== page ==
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Tuesday, January 16, 2001

Hawaii State Seal


Plan: Take
home lands out
of state hands

Rep. Gomes tomorrow will
introduce a bill to transfer
homestead lands to a
non-state entity

By Pat Omandam

THE state Department of Hawaiian Home Lands and its 203,000 acres of homestead land would be turned over to an entity created by homesteaders -- one of a few legislative ideas aimed at protecting native entitlements in the face of legal challenges.

State Rep. Joe Gomes (R, Waimanalo-Lanikai) plans to introduce a bill shortly after the session convenes tomorrow to hand off Hawaiian Homes' assets to beneficiaries. They, in turn, must form a private entity, trust, nonprofit group or other organization that would give the homestead program greater autonomy.

The plan not only addresses the Rice vs. Cayetano decision, but it also gets the state out of the business of awarding homestead land, Gomes said. The constitutionality of the Department of Hawaiian Home Lands and the Office of Hawaiian Affairs is being challenged in federal court this spring as a result of the Rice decision, and it was the focus of a large rally yesterday at the state Capitol.

"Divesting ourselves from DHHL is a meaningful step to empower Hawaiians to be more independent and more autonomous," said Gomes. He said he knows his plan might raise the same opposition that killed a controversial bill by state Rep. Ed Case (D, Manoa) in 1998 that would have merged OHA and Hawaiian Homes into a trust corporation.

Gomes said he feels the timing is right for such proposals, and lawmakers should be proactive and not reactive to a court ruling.

"It is not a 'take away'; it's a giveaway ... I think it's the right thing to do even if Rice never happened," he said.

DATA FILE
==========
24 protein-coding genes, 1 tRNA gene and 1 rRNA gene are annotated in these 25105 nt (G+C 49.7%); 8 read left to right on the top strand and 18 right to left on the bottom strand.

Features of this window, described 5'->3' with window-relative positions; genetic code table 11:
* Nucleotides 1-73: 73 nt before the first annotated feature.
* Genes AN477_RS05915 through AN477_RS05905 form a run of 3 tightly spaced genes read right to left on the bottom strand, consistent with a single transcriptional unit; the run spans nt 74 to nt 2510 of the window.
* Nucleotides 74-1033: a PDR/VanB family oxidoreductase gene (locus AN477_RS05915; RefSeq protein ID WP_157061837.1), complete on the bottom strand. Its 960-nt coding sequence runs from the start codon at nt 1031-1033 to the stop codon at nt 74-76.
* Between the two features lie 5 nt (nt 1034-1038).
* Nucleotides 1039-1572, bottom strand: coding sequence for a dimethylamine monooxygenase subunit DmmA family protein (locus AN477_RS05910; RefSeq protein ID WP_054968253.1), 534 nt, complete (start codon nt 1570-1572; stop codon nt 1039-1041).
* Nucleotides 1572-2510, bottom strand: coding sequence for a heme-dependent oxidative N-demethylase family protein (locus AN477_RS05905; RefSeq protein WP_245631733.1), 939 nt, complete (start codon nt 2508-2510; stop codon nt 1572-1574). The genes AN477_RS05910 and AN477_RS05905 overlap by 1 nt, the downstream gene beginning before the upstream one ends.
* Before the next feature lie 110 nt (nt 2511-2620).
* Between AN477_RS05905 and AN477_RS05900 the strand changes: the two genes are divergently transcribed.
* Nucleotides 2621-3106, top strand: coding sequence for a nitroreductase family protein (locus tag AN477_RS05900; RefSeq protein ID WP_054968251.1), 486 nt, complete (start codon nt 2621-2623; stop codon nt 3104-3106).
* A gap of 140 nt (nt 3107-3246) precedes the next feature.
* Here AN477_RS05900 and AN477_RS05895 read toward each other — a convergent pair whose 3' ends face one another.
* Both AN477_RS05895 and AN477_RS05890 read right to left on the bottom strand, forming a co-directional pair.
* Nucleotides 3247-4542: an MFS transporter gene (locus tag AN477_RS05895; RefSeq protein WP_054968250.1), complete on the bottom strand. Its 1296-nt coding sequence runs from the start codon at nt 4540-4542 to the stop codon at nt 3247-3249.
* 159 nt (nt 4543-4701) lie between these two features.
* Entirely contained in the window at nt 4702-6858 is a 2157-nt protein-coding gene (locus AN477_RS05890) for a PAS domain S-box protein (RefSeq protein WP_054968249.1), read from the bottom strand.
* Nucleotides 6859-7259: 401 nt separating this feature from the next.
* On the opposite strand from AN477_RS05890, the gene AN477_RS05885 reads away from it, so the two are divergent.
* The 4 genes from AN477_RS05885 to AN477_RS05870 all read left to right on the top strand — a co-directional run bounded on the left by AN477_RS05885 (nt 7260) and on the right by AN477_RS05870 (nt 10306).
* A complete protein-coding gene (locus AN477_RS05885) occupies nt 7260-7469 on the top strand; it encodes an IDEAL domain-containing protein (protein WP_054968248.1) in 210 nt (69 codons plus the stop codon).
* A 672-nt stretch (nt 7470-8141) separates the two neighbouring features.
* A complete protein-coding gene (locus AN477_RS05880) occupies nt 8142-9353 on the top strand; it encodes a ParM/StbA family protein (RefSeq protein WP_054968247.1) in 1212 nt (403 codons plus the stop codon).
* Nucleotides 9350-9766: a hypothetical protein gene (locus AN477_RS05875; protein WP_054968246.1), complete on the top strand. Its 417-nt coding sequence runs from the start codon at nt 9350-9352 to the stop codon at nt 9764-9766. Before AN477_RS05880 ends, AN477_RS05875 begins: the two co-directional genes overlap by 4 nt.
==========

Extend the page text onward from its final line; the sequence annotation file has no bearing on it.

Other ideas to protect native entitlements include possible bills that allow OHA to create a for-profit private trust where it could transfer its $375 million investment portfolio.

There also are resolutions planned to reaffirm the state's support of the Hawaiian Homes department and its mission.

Foremost for Hawaiians, however, is unity in the face of a legal challenge by Moiliili resident Patrick Barrett, who seeks a preliminary injunction to stop the work of Hawaiian Homes agency and OHA until a full hearing can be heard on his claim that they are unconstitutional.

The hearing on the preliminary injunction is set for March 12.

Attorney Robert Klein, retired Hawaii Supreme Court associate justice, was hired by the State Council of Hawaiian Homestead Associations to represent the homesteaders. The group wants to intervene or become a party in the Barrett case alongside the state.

Klein told the 600 people gathered at the Capitol courtyard yesterday the outcome of the litigation is very dangerous and is the greatest challenge to Hawaiians since the 1893 overthrow.

He said it makes the Rice case looks like "small claims court."

"I am optimistic about our fight because it is right and it is just, and I believe the court will find in the end that this is the case," Klein said

He and other speakers urged unity among Hawaiians to protect their rights and entitlements and to raise awareness about the case.

By day's end, homesteaders set up a small rock formation in the middle of a blue circular mosaic in the courtyard as an offering and as a reminder to lawmakers not to forget native issues this session.

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